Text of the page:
Who should lead NPR?

The headquarters for NPR (Photo: Saul Loeb/AFP/Getty Images)

Whoever makes the final decision on who will next head NPR has a problem. The media landscape is changing and public radio, in particular, is in no position to think itself isolated from the market forces that are eating away at legacy media. But public radio is also a culture and the people in it don’t like any tinkering with the culture.

John Sutton, a public radio consultant, is already taking NPR to task today in an article that supposes that NPR won’t hire a “public radio person” to be its next CEO.

There are many station leaders who have helped build public radio into the success it is today. Much of that success has come in the digital age. But for some reason, past NPR search committees have deemed that success insufficient for leading NPR.

This sets up an interesting dichotomy. NPR’s Board searches for leaders who want to build on public radio’s great success, but does not think the leaders who are very much responsible for creating that success are good enough for the job.

It’s as if public radio has an inferiority complex; that the incredible success of public radio stations is somehow inferior to the success of other leading businesses and non-profits. Why? Perhaps they believe it is because of NPR programming; that the qualities of great station leaders are diminished because they have the benefit of NPR content. Or perhaps they believe that station accomplishments are less meaningful because they are in radio and not some other field, like television or newspapers or digital. That couldn’t be further from the truth.

“The missing link in recent CEO hires seems to be that outsiders do not have the ‘mission DNA’ that comes from intimate knowledge of, through involvement in, public radio,” Marketplace founder Jim Russell added. “When do we get over looking for an outside Messiah?”

Gary Knell, the previous NPR CEO, a public TV guy, lasted only two years in the job. NPR previously had lured Vivian Schiller away from the New York Times but fired her after the Juan William fiasco and the secret videotaping of an NPR exec questioning whether NPR needs federal funding. Her predecessor Ken Stern lasted only 18 months before he was asked to leave.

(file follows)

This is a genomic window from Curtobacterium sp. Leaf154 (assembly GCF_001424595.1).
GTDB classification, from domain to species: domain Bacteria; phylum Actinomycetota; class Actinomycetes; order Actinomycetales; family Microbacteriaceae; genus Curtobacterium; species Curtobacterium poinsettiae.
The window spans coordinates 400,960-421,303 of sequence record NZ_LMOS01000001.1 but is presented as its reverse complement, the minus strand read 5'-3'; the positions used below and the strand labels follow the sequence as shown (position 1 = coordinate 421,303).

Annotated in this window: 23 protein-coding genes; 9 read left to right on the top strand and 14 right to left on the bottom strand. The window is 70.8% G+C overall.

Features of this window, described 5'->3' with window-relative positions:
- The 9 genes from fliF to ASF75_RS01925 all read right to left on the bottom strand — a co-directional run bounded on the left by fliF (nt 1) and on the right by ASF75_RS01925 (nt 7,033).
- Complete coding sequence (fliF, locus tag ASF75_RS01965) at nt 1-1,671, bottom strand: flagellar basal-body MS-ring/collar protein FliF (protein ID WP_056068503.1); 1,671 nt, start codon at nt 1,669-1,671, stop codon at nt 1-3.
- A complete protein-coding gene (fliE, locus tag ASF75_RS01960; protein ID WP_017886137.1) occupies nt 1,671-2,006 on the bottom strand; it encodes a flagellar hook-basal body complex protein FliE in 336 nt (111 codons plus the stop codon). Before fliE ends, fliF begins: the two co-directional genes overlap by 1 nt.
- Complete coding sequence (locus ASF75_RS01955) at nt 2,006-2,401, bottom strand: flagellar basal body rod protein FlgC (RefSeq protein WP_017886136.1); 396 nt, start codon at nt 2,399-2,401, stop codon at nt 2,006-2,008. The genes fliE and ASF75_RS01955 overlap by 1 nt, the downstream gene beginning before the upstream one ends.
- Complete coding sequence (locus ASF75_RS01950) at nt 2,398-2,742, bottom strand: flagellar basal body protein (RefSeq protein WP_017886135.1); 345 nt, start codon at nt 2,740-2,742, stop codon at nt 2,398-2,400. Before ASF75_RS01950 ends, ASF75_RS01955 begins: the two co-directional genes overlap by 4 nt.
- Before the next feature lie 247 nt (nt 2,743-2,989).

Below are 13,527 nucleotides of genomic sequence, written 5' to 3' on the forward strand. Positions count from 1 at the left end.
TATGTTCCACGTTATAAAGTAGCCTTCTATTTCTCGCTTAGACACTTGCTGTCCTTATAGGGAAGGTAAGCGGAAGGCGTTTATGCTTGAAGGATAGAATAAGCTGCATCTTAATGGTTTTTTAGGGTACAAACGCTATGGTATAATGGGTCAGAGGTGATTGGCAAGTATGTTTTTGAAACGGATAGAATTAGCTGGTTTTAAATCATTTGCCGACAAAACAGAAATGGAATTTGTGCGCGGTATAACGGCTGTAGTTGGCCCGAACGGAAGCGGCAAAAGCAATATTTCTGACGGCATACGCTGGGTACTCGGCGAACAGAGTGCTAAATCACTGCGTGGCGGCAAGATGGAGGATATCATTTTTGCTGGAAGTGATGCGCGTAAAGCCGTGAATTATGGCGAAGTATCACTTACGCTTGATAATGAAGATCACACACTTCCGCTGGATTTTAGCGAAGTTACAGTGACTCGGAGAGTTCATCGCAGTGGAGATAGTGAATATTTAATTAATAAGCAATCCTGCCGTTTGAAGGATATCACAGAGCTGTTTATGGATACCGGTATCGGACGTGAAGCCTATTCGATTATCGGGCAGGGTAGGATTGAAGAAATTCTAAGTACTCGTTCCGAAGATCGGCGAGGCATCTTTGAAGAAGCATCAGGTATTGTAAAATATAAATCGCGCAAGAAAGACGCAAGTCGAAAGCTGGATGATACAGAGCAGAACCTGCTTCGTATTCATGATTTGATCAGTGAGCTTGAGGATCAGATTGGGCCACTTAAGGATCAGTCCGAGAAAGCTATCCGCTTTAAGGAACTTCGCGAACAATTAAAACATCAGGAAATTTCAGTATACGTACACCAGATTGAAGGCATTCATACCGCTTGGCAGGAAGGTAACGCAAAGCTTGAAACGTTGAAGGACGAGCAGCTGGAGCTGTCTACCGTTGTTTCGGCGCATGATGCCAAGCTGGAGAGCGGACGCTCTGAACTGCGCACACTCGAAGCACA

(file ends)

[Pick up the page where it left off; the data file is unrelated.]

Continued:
Should the next CEO be a “radio person?” Public radio nationwide has generally not been at the forefront of digital innovation and it’s clear, especially from today’s unveiling of a large windfall to develop an app to aggregate public radio content in the digital sphere, that NPR sees the future in digital delivery. That would suggest the next leader will be digital-centric. Advocates of a “radio person,” however, will point out that underneath the delivery platform is a radio story.

  • rperschmann

    I think that NPR should spread the responsibilities around a little more. I detest the idea of a big Sea-oh… just the freak’n use of the CEO acronym is irritating. Go ahead and call it Grand Pooh-bah. I want National Public Radio to be a people’s service. Yeah, I love it. LSMFT! (Lucky Strike Means Fine Tobacco).

  • MrE85

    Return of the Kling?

  • John Peschken

    An “outside Messiah” can be useful, other times it falls flat. I think it depends on whether the organization’s culture is fundamentally flawed. NPR’s is not. Evolution, not Revolution.

  • John Sutton

    It’s not a question of radio versus digital. In the end, all of the technology ends up as buttons on the same screen — AM, FM, HD, IP, Public radio’s value proposition has always been about being the best button for people who are the epitome of “think globally, act locally.” The challenge facing NPR is one of developing a business model that allows NPR to realize its full potential as a direct-to-citizen public service provider *and* puts the greatest number of NPR member stations in a position to succeed in their communities. That only happens if NPR hires someone with the vision and skills to succeed as a leader of both NPR corporate and the public radio system.